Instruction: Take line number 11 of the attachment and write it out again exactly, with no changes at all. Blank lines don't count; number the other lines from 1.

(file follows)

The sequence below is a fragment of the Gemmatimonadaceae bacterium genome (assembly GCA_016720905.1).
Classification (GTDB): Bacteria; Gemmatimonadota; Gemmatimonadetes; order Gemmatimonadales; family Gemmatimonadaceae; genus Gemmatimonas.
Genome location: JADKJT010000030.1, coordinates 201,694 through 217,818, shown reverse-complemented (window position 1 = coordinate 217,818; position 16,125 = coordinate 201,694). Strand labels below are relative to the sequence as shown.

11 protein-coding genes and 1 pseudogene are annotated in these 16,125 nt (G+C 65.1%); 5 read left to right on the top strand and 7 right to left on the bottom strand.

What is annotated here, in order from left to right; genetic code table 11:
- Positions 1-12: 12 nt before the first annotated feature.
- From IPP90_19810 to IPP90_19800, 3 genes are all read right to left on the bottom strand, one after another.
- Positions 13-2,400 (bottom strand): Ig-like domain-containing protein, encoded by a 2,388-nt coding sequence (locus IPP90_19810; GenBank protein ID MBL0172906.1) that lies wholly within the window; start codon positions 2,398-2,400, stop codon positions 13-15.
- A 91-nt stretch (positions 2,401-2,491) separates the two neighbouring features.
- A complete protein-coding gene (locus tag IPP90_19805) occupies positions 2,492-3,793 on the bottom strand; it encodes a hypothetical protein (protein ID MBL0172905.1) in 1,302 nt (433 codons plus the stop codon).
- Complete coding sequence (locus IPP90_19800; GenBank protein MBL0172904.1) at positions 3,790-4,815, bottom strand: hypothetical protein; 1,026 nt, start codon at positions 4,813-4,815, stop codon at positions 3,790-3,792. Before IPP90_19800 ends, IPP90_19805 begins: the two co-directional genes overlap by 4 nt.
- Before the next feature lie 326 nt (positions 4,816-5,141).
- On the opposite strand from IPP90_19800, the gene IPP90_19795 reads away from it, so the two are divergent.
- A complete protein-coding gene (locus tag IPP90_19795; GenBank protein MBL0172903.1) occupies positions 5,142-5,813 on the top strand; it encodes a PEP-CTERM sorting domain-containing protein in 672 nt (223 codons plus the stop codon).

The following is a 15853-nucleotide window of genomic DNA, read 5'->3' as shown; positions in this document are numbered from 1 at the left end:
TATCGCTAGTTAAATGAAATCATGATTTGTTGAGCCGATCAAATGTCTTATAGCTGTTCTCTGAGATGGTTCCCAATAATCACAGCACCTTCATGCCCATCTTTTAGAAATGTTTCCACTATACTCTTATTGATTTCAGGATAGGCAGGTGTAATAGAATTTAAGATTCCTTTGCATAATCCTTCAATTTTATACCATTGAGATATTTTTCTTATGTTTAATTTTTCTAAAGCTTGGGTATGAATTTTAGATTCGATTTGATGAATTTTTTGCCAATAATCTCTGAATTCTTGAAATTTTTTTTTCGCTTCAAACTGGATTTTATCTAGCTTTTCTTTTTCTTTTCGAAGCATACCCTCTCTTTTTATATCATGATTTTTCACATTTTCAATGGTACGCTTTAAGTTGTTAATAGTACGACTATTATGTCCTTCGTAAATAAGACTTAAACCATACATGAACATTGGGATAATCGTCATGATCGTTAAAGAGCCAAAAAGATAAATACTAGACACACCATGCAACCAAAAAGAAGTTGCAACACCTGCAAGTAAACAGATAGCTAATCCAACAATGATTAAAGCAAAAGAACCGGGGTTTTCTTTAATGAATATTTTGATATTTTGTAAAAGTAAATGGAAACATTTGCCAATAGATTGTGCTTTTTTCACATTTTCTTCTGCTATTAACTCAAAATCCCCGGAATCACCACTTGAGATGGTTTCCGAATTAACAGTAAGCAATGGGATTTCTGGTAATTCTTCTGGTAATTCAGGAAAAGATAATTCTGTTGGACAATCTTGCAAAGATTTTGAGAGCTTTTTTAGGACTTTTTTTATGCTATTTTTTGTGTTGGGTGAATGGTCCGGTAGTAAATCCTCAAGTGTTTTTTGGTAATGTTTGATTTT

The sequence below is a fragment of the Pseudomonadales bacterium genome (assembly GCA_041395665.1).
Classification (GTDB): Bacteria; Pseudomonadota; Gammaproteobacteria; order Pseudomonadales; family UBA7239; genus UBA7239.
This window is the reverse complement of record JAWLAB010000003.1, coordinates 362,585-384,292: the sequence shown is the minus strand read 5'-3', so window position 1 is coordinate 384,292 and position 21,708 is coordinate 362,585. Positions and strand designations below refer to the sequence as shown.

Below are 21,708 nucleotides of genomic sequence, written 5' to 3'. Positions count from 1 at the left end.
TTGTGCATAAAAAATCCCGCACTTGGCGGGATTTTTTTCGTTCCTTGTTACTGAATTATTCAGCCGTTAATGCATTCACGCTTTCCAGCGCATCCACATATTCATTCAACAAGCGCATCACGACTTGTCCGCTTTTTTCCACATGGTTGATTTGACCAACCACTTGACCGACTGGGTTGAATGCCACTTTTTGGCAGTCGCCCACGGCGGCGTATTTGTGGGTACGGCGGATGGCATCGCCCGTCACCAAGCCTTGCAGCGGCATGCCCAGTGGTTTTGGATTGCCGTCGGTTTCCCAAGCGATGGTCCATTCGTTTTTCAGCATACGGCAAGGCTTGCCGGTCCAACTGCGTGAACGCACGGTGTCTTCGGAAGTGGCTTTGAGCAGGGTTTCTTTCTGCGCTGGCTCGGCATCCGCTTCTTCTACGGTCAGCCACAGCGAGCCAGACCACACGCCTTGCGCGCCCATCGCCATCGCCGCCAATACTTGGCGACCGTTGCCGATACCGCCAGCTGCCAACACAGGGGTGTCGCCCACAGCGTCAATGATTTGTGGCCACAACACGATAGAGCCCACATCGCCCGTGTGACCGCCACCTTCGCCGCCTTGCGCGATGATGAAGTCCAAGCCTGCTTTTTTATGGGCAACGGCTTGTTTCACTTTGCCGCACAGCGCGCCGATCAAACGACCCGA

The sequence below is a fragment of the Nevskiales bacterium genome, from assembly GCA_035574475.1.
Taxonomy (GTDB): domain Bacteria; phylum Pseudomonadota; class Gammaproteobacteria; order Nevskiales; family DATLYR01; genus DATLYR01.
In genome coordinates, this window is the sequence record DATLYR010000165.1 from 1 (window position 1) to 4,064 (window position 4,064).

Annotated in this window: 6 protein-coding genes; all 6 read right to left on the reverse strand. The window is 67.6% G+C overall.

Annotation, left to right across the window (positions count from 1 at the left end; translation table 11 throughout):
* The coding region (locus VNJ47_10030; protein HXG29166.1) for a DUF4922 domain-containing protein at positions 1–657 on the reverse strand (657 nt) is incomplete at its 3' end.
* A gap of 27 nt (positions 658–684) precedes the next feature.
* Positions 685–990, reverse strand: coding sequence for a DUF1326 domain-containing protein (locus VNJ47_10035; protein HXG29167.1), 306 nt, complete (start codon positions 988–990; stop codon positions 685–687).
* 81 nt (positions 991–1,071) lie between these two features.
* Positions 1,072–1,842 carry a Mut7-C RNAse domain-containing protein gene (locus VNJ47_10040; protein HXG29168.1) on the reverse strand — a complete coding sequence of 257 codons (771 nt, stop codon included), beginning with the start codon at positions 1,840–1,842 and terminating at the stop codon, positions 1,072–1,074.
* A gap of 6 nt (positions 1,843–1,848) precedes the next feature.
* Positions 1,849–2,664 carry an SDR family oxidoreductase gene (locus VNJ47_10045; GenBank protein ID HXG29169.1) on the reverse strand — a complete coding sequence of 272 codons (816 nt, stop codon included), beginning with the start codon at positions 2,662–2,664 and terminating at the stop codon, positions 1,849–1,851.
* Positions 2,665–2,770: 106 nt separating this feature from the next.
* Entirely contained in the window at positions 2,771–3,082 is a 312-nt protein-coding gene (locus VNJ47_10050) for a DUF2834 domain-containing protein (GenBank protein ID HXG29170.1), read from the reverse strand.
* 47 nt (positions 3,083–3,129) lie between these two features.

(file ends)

- Complete coding sequence (locus IPP90_19800; GenBank protein MBL0172904.1) at positions 3,790-4,815, bottom strand: hypothetical protein; 1,026 nt, start codon at positions 4,813-4,815, stop codon at positions 3,790-3,792. Before IPP90_19800 ends, IPP90_19805 begins: the two co-directional genes overlap by 4 nt.